SMSFs and Related Party Transactions

SMSFs and related party transactions can work well, especially when Business Real Property is involved.  It’s an opportunity for your SMSF to invest in property and your business to pay lease income to your SMSF rather than someone else which helps you build up your own retirement savings.

But getting it right is the key! 

Here are some simple considerations when looking at Related Party Investments held within a SMSF:

1. Check the SMSF Investment Strategy – all dealings in the Fund should be done in connection with the Investment Strategy.  You may need to review and update your strategy.


2. Is the related party transaction allowed under SIS regulations?  It is so important as trustee to make sure investments within the SMSF are permitted and transacted in the correct manner.


3. While transferring listed shares is allowed and fairly easy to determine a current market value, other assets such as unlisted shares or units and property are more difficult.  These require some proof of how the market value was determined.

Basic conditions when dealing with property and related parties include:

– The SMSF must hold an eligible interest in real property

– The property must meet the business use test and therefore be used wholly and exclusively in one or more businesses carried on by an entity.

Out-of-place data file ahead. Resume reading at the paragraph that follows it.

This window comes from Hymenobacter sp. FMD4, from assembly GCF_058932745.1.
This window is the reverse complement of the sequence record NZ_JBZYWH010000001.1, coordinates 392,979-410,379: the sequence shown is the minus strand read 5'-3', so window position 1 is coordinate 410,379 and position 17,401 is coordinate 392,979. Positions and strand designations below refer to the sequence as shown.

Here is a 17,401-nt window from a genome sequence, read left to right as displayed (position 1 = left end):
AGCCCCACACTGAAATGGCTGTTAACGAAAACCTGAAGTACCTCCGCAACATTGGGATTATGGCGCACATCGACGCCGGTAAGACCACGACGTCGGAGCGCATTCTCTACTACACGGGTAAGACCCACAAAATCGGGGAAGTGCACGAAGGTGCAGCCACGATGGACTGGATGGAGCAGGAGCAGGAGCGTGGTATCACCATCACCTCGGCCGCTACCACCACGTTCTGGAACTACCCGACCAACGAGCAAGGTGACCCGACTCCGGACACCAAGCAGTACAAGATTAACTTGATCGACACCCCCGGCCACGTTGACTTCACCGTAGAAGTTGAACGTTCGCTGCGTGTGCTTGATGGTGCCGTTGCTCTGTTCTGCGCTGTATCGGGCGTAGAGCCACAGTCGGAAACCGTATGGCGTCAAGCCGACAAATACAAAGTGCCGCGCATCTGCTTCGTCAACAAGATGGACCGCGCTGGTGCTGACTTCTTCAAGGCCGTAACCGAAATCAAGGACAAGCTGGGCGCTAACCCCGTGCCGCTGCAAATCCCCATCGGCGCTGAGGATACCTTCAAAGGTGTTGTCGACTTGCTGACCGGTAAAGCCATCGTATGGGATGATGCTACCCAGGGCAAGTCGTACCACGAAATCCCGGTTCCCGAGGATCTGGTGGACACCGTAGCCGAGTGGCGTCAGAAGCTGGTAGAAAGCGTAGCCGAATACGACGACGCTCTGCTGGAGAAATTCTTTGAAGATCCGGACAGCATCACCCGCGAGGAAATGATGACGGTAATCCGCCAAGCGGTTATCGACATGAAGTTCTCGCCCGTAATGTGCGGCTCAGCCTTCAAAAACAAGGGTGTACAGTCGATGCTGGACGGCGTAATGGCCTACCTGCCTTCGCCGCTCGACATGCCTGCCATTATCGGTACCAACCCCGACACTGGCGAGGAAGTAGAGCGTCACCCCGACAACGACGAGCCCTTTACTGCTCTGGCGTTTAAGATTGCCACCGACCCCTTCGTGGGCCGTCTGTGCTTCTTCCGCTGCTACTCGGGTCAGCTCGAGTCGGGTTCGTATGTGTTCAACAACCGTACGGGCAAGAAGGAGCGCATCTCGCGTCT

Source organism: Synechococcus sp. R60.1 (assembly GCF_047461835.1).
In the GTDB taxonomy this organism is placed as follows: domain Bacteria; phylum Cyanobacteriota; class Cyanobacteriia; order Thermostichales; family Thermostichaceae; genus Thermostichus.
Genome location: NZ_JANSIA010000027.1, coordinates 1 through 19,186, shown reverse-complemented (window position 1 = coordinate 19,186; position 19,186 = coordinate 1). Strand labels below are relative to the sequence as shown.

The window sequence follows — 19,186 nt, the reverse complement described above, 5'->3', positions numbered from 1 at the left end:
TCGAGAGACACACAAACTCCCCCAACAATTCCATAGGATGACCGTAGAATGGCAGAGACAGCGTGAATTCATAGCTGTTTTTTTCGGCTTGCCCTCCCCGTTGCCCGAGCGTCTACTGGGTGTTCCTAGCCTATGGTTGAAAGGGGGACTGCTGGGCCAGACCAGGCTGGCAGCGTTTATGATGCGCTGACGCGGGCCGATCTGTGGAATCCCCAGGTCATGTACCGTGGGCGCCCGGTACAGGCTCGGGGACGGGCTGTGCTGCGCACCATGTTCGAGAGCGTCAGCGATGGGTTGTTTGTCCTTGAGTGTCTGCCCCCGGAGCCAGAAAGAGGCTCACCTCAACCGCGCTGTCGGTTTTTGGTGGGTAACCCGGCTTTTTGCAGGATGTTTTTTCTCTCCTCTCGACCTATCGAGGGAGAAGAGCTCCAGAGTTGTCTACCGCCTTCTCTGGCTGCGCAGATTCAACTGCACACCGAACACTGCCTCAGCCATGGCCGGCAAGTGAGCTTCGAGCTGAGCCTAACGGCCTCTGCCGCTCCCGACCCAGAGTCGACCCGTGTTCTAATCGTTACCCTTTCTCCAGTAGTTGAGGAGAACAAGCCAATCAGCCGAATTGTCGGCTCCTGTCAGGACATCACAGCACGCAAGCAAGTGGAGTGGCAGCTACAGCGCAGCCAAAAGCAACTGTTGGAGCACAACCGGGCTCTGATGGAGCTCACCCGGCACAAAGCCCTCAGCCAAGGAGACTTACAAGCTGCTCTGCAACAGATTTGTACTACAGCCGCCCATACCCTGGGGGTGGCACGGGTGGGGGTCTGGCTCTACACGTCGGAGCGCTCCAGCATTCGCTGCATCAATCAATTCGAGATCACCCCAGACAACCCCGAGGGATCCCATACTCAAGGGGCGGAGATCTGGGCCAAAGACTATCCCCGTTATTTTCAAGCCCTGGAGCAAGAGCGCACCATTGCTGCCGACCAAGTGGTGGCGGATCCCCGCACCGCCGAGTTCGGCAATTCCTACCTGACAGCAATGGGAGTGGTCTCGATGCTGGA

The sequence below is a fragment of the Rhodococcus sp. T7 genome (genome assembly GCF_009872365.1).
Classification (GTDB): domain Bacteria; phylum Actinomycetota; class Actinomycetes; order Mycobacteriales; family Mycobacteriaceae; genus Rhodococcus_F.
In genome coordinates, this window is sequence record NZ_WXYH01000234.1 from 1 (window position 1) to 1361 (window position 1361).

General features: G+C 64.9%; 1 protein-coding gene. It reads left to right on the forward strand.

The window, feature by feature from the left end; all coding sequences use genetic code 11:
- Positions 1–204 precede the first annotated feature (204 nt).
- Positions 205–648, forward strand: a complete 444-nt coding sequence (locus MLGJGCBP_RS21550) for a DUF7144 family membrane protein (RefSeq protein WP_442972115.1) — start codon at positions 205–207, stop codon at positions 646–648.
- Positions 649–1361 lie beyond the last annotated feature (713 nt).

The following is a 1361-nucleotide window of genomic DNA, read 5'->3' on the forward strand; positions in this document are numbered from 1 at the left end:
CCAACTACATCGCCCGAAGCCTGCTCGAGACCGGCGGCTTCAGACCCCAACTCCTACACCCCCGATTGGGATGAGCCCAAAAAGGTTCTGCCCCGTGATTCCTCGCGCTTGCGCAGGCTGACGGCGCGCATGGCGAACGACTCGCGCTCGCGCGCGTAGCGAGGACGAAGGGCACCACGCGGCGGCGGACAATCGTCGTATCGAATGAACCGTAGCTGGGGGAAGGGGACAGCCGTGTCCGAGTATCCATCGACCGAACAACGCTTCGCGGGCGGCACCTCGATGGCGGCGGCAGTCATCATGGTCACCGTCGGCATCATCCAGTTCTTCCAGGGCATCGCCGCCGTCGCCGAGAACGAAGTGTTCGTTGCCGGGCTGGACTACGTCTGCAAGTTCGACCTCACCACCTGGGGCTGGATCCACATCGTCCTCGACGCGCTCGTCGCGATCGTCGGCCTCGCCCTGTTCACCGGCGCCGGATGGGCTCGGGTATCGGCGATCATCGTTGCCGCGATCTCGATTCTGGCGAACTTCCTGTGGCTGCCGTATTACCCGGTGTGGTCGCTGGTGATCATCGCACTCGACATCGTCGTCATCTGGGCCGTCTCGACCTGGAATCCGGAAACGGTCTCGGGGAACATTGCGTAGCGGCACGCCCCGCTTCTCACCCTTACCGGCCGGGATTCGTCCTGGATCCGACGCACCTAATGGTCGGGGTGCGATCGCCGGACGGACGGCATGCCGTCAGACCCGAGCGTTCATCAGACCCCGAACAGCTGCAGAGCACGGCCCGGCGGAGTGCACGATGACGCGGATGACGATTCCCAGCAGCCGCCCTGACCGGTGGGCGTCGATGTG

– All acquisitions must be made at market value – that may mean you need to pay for an independent valuation, especially where the property forms a significant proportion of the Fund’s assets.  Valuations are also required at least every three years for audit purposes.


4. So you are now the trustee, member and the lessee of the SMSF property.  It can be a great arrangement where the SMSF owns the property that your business leases.  But don’t get it wrong!  As soon as the property is leased by a related party you can expect an increase in queries by the auditor.


5. Related party income is looked at in detail, it must be received at arms length ie market value.  Either side of market value can cause the entire related party income being taxed at 47% in the Fund.  Audit Contraventions may also be reportable which will increase audit fees and put a spotlight over your Fund for the ATO.  So get a market rental appraisal and make sure your lease agreement is at commercial rates.


If you are looking at using an SMSF to transact with related parties talk to us first.  We will help you get it right the first time.  Getting it wrong can cause you an audit nightmare and possibly having to sell the investment.

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SMSF Trustee Reminders – May 2019

In this article we go through some general reminders that SMSF trustees and members need to be aware of, and perhaps take action on before 30 June 2019.

We look at your contributions for the year, what a total superannuation balance (TSB) means, whether you can contribute to your superannuation account, what a work test is and how it affects you… and things to consider if you are turning 75.